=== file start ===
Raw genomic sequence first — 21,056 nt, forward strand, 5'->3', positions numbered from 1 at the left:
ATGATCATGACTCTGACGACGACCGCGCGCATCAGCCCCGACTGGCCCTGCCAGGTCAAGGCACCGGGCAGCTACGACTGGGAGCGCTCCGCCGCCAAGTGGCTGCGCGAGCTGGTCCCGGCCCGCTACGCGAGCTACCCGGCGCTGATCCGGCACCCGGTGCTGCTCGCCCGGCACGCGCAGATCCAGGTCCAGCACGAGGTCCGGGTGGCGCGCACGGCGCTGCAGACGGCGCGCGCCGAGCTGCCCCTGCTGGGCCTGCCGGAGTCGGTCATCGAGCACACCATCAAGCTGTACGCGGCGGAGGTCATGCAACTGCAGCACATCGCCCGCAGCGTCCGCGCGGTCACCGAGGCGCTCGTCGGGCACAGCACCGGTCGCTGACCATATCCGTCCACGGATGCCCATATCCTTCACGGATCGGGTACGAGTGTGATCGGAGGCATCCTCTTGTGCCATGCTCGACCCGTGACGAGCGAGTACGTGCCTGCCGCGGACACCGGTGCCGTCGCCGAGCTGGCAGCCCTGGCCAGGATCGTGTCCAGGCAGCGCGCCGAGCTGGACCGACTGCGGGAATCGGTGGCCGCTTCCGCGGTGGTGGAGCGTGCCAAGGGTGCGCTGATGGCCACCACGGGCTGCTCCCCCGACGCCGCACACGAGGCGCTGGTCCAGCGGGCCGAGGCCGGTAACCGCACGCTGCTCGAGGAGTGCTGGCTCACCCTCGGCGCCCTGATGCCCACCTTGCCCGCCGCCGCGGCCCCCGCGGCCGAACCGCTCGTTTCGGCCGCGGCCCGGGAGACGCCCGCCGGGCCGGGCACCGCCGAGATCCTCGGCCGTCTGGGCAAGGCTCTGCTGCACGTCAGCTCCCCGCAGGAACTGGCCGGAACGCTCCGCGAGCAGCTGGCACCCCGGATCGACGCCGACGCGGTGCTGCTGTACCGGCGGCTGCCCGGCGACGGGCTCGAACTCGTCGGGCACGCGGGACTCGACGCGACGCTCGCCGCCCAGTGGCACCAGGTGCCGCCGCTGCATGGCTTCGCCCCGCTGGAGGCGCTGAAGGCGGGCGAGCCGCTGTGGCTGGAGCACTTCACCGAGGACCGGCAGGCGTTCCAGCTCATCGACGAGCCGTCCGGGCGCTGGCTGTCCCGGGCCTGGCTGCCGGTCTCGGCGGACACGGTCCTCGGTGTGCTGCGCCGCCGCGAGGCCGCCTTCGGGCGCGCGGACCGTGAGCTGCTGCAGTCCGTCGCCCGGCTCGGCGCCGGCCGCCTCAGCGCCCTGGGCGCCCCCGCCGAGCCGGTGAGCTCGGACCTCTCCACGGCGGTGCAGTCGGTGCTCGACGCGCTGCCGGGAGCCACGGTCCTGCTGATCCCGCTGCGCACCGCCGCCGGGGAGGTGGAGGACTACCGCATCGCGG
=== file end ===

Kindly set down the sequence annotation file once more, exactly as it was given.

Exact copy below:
Raw genomic sequence first — 21,056 nt, forward strand, 5'->3', positions numbered from 1 at the left:
ATGATCATGACTCTGACGACGACCGCGCGCATCAGCCCCGACTGGCCCTGCCAGGTCAAGGCACCGGGCAGCTACGACTGGGAGCGCTCCGCCGCCAAGTGGCTGCGCGAGCTGGTCCCGGCCCGCTACGCGAGCTACCCGGCGCTGATCCGGCACCCGGTGCTGCTCGCCCGGCACGCGCAGATCCAGGTCCAGCACGAGGTCCGGGTGGCGCGCACGGCGCTGCAGACGGCGCGCGCCGAGCTGCCCCTGCTGGGCCTGCCGGAGTCGGTCATCGAGCACACCATCAAGCTGTACGCGGCGGAGGTCATGCAACTGCAGCACATCGCCCGCAGCGTCCGCGCGGTCACCGAGGCGCTCGTCGGGCACAGCACCGGTCGCTGACCATATCCGTCCACGGATGCCCATATCCTTCACGGATCGGGTACGAGTGTGATCGGAGGCATCCTCTTGTGCCATGCTCGACCCGTGACGAGCGAGTACGTGCCTGCCGCGGACACCGGTGCCGTCGCCGAGCTGGCAGCCCTGGCCAGGATCGTGTCCAGGCAGCGCGCCGAGCTGGACCGACTGCGGGAATCGGTGGCCGCTTCCGCGGTGGTGGAGCGTGCCAAGGGTGCGCTGATGGCCACCACGGGCTGCTCCCCCGACGCCGCACACGAGGCGCTGGTCCAGCGGGCCGAGGCCGGTAACCGCACGCTGCTCGAGGAGTGCTGGCTCACCCTCGGCGCCCTGATGCCCACCTTGCCCGCCGCCGCGGCCCCCGCGGCCGAACCGCTCGTTTCGGCCGCGGCCCGGGAGACGCCCGCCGGGCCGGGCACCGCCGAGATCCTCGGCCGTCTGGGCAAGGCTCTGCTGCACGTCAGCTCCCCGCAGGAACTGGCCGGAACGCTCCGCGAGCAGCTGGCACCCCGGATCGACGCCGACGCGGTGCTGCTGTACCGGCGGCTGCCCGGCGACGGGCTCGAACTCGTCGGGCACGCGGGACTCGACGCGACGCTCGCCGCCCAGTGGCACCAGGTGCCGCCGCTGCATGGCTTCGCCCCGCTGGAGGCGCTGAAGGCGGGCGAGCCGCTGTGGCTGGAGCACTTCACCGAGGACCGGCAGGCGTTCCAGCTCATCGACGAGCCGTCCGGGCGCTGGCTGTCCCGGGCCTGGCTGCCGGTCTCGGCGGACACGGTCCTCGGTGTGCTGCGCCGCCGCGAGGCCGCCTTCGGGCGCGCGGACCGTGAGCTGCTGCAGTCCGTCGCCCGGCTCGGCGCCGGCCGCCTCAGCGCCCTGGGCGCCCCCGCCGAGCCGGTGAGCTCGGACCTCTCCACGGCGGTGCAGTCGGTGCTCGACGCGCTGCCGGGAGCCACGGTCCTGCTGATCCCGCTGCGCACCGCCGCCGGGGAGGTGGAGGACTACCGCATCGCGG